The Mechanics of Erlang - ASA Model
Updated: Feb 7, 2022
It's time for another mathematical talk!!
A couple of weeks back, I had explained the mathematical formula of Erlang and how it works.
But that was for Service Level Models, and now we will see how the same would work for the Average Speed to Answer (ASA) Model.
The ASA model also works pretty much the same as Service Level (SL).
In the SL model, we found out what FTE is required to meet the target SL while here we are applying a similar method only this time find out the requirements to meet the Average Speed to Answer (ASA)
As I did earlier, this blog also has the calculated excel file attached in the end. Please check the file to understand more
We always thought that FTE is the result of all the parameters we provide, but ironically, the probable wait time is the actual output used to calculate other parameters.
FTE is only used as a trial and error to find out the requirement to meet the SL or ASA Target
But, what is this probable wait time actually?
Is it Customer Patience Time? Or anything else?
To understand this, let's take a deeper look into the Erlang Formulas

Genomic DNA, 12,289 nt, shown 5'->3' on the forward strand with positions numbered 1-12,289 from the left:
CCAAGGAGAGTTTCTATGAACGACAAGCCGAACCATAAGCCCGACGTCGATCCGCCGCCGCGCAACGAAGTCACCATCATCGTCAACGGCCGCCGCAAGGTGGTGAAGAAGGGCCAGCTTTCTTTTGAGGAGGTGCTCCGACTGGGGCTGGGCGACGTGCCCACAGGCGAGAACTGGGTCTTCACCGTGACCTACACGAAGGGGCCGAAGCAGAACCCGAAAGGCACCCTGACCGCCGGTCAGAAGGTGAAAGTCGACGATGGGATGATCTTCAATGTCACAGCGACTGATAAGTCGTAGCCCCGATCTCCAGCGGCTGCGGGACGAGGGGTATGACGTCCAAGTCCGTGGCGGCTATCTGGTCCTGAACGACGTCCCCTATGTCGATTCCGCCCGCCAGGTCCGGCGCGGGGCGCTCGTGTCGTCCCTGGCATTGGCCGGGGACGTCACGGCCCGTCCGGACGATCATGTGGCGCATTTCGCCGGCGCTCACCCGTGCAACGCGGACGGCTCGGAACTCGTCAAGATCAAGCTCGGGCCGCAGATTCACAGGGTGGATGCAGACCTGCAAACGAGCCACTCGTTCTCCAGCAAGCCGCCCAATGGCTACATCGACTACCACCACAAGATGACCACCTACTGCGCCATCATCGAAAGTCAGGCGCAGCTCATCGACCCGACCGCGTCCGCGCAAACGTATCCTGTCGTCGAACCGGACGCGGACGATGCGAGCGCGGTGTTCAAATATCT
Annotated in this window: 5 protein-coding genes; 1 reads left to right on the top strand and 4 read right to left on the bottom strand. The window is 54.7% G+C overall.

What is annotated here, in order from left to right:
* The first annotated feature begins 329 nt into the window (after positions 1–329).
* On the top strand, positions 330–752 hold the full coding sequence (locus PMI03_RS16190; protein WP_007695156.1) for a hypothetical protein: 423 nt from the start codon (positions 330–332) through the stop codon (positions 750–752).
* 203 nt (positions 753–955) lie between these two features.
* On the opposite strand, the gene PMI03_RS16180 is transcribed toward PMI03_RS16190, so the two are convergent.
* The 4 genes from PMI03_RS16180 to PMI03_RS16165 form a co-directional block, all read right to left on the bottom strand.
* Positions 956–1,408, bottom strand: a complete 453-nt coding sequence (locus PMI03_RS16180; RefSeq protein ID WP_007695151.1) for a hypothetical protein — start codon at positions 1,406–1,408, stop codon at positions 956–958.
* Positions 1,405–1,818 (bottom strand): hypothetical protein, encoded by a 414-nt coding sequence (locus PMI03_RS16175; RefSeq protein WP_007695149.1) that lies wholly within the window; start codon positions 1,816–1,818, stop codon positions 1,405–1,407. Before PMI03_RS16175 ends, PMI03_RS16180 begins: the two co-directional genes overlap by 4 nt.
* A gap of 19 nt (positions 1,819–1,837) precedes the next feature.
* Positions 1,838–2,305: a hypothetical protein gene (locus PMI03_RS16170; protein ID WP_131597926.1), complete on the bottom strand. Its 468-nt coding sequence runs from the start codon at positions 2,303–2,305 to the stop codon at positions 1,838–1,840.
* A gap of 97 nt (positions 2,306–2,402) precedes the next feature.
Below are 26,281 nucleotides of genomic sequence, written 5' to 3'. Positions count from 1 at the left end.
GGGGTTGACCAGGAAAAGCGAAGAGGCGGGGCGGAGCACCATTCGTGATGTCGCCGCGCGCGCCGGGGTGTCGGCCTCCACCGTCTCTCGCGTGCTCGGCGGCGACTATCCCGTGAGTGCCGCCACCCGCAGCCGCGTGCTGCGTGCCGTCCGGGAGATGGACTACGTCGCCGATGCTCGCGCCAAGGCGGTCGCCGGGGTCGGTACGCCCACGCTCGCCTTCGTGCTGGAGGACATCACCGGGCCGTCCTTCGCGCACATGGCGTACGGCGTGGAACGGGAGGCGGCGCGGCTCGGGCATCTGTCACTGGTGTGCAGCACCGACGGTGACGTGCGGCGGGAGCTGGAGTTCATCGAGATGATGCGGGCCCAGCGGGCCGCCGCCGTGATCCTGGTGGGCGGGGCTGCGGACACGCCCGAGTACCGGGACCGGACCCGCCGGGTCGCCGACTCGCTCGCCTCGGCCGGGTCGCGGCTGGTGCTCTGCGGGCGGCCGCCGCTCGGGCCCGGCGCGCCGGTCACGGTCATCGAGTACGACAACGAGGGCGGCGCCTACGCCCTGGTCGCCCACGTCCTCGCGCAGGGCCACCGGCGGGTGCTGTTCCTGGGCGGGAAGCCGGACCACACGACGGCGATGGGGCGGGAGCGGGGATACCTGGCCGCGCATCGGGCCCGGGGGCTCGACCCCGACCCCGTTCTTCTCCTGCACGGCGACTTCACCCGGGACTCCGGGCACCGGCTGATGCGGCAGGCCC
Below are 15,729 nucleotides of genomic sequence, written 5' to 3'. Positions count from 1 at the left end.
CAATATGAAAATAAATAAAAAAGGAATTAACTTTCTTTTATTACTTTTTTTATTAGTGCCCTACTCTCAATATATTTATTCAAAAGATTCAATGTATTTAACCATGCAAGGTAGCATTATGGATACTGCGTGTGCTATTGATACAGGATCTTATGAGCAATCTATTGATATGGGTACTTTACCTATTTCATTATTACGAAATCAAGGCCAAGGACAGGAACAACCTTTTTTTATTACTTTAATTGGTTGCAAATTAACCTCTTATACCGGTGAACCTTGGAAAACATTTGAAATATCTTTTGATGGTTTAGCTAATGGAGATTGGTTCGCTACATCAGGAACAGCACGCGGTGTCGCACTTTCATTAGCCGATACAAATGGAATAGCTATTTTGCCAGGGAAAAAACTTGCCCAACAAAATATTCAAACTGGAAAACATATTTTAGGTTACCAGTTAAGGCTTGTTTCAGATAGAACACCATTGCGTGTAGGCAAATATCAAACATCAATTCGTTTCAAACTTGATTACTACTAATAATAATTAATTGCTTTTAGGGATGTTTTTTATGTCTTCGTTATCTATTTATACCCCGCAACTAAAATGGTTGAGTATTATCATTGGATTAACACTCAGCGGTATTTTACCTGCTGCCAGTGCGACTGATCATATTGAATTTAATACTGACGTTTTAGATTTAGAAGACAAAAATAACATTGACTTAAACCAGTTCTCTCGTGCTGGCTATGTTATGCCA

We know that a Danish mathematician named Agner Krarup Erlang formulated this method.
He initially formulated Erlang B, which worked fine until people found out that this method doesn't have options for customers to wait in the queue for someone to pickup the call.
Thus the need for another formula that essentially does all the functions as Erlang B and has the option for customers to hold on in the queue.
The Erlang C was born!!
This essentially means there must be some formula modification done to Erlang B to achieve Erlang C
Let's see what it was
Below is the formula for Erlang B
Below is the formula of Probable wait time, which is a part of Erlang C and was also used in my previous blog
In both these formulas, some alphabets represent the same meaning, like
Two difference between both formulas is the addition of component N/(N-A) and the summation till N-1 in the Erlang C.
Those two changes essentially provided the leverage for a customer to wait on the queue instead of disconnecting
I guess the mind is ringing a bell now, isn't it?
Well, there must be some logic used to get those modifications.
I'll leave it to the readers to research more on it.
Limitations of Erlang B & C
Erlang works on a specific set of assumptions that fail to work during times of high congestion. This is also termed a "high-loss system".
Erlang B doesn't account for queue waiting, but Erlang C overcame this problem.
However, Erlang C doesn't account for any Abandon %, due to which the staffing requirement is always on the higher side.
This problem is solved in Erlang X, which has fascinating formulas and methodology.
Hopefully, I'll get a chance to talk about Erlang X at some point.